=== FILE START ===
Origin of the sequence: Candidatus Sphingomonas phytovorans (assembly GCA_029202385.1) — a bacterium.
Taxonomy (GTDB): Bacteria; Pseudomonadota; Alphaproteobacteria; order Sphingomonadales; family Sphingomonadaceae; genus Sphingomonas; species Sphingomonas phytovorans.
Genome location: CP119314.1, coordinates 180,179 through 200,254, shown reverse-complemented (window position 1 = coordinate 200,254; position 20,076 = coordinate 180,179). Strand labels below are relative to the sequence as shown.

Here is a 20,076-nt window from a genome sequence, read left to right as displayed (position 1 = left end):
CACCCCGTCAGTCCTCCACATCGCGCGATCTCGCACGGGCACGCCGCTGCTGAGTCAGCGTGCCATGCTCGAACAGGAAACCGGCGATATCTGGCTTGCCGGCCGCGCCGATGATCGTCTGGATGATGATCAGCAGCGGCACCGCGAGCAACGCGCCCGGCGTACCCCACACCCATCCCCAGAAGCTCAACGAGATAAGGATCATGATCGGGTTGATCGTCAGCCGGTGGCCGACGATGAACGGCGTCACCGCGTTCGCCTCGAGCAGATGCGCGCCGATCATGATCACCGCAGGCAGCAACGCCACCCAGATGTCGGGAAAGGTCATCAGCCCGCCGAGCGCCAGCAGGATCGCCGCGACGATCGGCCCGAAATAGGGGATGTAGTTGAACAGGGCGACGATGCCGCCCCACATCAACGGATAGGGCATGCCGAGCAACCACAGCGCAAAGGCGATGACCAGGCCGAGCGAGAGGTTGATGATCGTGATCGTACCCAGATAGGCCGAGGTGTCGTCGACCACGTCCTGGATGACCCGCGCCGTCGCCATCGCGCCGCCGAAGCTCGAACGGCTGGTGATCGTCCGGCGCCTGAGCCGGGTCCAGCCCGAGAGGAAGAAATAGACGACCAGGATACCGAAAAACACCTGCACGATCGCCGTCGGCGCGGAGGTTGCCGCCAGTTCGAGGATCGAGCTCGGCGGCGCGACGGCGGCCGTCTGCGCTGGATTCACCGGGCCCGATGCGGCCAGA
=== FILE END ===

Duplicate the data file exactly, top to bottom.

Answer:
Origin of the sequence: Candidatus Sphingomonas phytovorans (assembly GCA_029202385.1) — a bacterium.
Taxonomy (GTDB): Bacteria; Pseudomonadota; Alphaproteobacteria; order Sphingomonadales; family Sphingomonadaceae; genus Sphingomonas; species Sphingomonas phytovorans.
Genome location: CP119314.1, coordinates 180,179 through 200,254, shown reverse-complemented (window position 1 = coordinate 200,254; position 20,076 = coordinate 180,179). Strand labels below are relative to the sequence as shown.

Here is a 20,076-nt window from a genome sequence, read left to right as displayed (position 1 = left end):
CACCCCGTCAGTCCTCCACATCGCGCGATCTCGCACGGGCACGCCGCTGCTGAGTCAGCGTGCCATGCTCGAACAGGAAACCGGCGATATCTGGCTTGCCGGCCGCGCCGATGATCGTCTGGATGATGATCAGCAGCGGCACCGCGAGCAACGCGCCCGGCGTACCCCACACCCATCCCCAGAAGCTCAACGAGATAAGGATCATGATCGGGTTGATCGTCAGCCGGTGGCCGACGATGAACGGCGTCACCGCGTTCGCCTCGAGCAGATGCGCGCCGATCATGATCACCGCAGGCAGCAACGCCACCCAGATGTCGGGAAAGGTCATCAGCCCGCCGAGCGCCAGCAGGATCGCCGCGACGATCGGCCCGAAATAGGGGATGTAGTTGAACAGGGCGACGATGCCGCCCCACATCAACGGATAGGGCATGCCGAGCAACCACAGCGCAAAGGCGATGACCAGGCCGAGCGAGAGGTTGATGATCGTGATCGTACCCAGATAGGCCGAGGTGTCGTCGACCACGTCCTGGATGACCCGCGCCGTCGCCATCGCGCCGCCGAAGCTCGAACGGCTGGTGATCGTCCGGCGCCTGAGCCGGGTCCAGCCCGAGAGGAAGAAATAGACGACCAGGATACCGAAAAACACCTGCACGATCGCCGTCGGCGCGGAGGTTGCCGCCAGTTCGAGGATCGAGCTCGGCGGCGCGACGGCGGCCGTCTGCGCTGGATTCACCGGGCCCGATGCGGCCAGA